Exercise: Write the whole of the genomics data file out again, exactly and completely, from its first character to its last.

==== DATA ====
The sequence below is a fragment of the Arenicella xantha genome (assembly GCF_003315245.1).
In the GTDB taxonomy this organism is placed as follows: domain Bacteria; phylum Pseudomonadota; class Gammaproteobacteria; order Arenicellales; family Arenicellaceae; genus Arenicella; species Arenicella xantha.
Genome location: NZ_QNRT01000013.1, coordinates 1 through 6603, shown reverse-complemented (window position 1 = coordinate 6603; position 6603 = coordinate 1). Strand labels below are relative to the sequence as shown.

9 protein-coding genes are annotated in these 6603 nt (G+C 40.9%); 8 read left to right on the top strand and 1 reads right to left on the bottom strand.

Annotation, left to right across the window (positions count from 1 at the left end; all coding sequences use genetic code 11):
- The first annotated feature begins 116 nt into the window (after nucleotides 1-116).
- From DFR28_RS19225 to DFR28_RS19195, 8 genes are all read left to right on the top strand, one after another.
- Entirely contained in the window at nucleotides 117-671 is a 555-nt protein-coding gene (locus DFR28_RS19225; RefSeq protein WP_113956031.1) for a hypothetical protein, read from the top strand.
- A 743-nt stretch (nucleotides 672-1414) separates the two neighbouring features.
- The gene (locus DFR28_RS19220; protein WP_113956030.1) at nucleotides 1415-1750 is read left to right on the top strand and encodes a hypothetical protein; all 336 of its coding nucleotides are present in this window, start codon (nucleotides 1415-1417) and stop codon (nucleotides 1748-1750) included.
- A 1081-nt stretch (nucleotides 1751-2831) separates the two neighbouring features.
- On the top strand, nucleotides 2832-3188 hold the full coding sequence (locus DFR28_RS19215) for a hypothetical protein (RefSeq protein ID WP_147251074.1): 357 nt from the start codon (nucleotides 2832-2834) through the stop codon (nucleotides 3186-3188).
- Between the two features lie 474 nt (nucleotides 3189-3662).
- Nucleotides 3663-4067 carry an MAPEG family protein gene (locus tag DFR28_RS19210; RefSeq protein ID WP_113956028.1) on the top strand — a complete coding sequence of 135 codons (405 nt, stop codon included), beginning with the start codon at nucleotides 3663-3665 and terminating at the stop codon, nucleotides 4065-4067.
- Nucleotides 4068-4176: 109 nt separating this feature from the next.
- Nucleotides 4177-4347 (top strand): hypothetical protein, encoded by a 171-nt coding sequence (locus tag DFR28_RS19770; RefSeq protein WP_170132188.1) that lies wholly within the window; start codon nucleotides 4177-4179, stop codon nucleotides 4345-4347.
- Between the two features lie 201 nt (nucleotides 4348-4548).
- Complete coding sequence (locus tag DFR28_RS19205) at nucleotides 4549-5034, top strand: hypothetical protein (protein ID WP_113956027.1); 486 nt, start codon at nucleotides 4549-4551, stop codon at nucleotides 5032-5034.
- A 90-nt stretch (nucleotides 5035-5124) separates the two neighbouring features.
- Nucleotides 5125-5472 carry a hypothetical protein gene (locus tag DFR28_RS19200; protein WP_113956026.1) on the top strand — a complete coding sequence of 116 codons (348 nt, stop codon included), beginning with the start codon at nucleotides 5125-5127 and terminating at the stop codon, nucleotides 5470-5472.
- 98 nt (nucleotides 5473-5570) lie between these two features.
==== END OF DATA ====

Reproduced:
The sequence below is a fragment of the Arenicella xantha genome (assembly GCF_003315245.1).
In the GTDB taxonomy this organism is placed as follows: domain Bacteria; phylum Pseudomonadota; class Gammaproteobacteria; order Arenicellales; family Arenicellaceae; genus Arenicella; species Arenicella xantha.
Genome location: NZ_QNRT01000013.1, coordinates 1 through 6603, shown reverse-complemented (window position 1 = coordinate 6603; position 6603 = coordinate 1). Strand labels below are relative to the sequence as shown.

9 protein-coding genes are annotated in these 6603 nt (G+C 40.9%); 8 read left to right on the top strand and 1 reads right to left on the bottom strand.

Annotation, left to right across the window (positions count from 1 at the left end; all coding sequences use genetic code 11):
- The first annotated feature begins 116 nt into the window (after nucleotides 1-116).
- From DFR28_RS19225 to DFR28_RS19195, 8 genes are all read left to right on the top strand, one after another.
- Entirely contained in the window at nucleotides 117-671 is a 555-nt protein-coding gene (locus DFR28_RS19225; RefSeq protein WP_113956031.1) for a hypothetical protein, read from the top strand.
- A 743-nt stretch (nucleotides 672-1414) separates the two neighbouring features.
- The gene (locus DFR28_RS19220; protein WP_113956030.1) at nucleotides 1415-1750 is read left to right on the top strand and encodes a hypothetical protein; all 336 of its coding nucleotides are present in this window, start codon (nucleotides 1415-1417) and stop codon (nucleotides 1748-1750) included.
- A 1081-nt stretch (nucleotides 1751-2831) separates the two neighbouring features.
- On the top strand, nucleotides 2832-3188 hold the full coding sequence (locus DFR28_RS19215) for a hypothetical protein (RefSeq protein ID WP_147251074.1): 357 nt from the start codon (nucleotides 2832-2834) through the stop codon (nucleotides 3186-3188).
- Between the two features lie 474 nt (nucleotides 3189-3662).
- Nucleotides 3663-4067 carry an MAPEG family protein gene (locus tag DFR28_RS19210; RefSeq protein ID WP_113956028.1) on the top strand — a complete coding sequence of 135 codons (405 nt, stop codon included), beginning with the start codon at nucleotides 3663-3665 and terminating at the stop codon, nucleotides 4065-4067.
- Nucleotides 4068-4176: 109 nt separating this feature from the next.
- Nucleotides 4177-4347 (top strand): hypothetical protein, encoded by a 171-nt coding sequence (locus tag DFR28_RS19770; RefSeq protein WP_170132188.1) that lies wholly within the window; start codon nucleotides 4177-4179, stop codon nucleotides 4345-4347.
- Between the two features lie 201 nt (nucleotides 4348-4548).
- Complete coding sequence (locus tag DFR28_RS19205) at nucleotides 4549-5034, top strand: hypothetical protein (protein ID WP_113956027.1); 486 nt, start codon at nucleotides 4549-4551, stop codon at nucleotides 5032-5034.
- A 90-nt stretch (nucleotides 5035-5124) separates the two neighbouring features.
- Nucleotides 5125-5472 carry a hypothetical protein gene (locus tag DFR28_RS19200; protein WP_113956026.1) on the top strand — a complete coding sequence of 116 codons (348 nt, stop codon included), beginning with the start codon at nucleotides 5125-5127 and terminating at the stop codon, nucleotides 5470-5472.
- 98 nt (nucleotides 5473-5570) lie between these two features.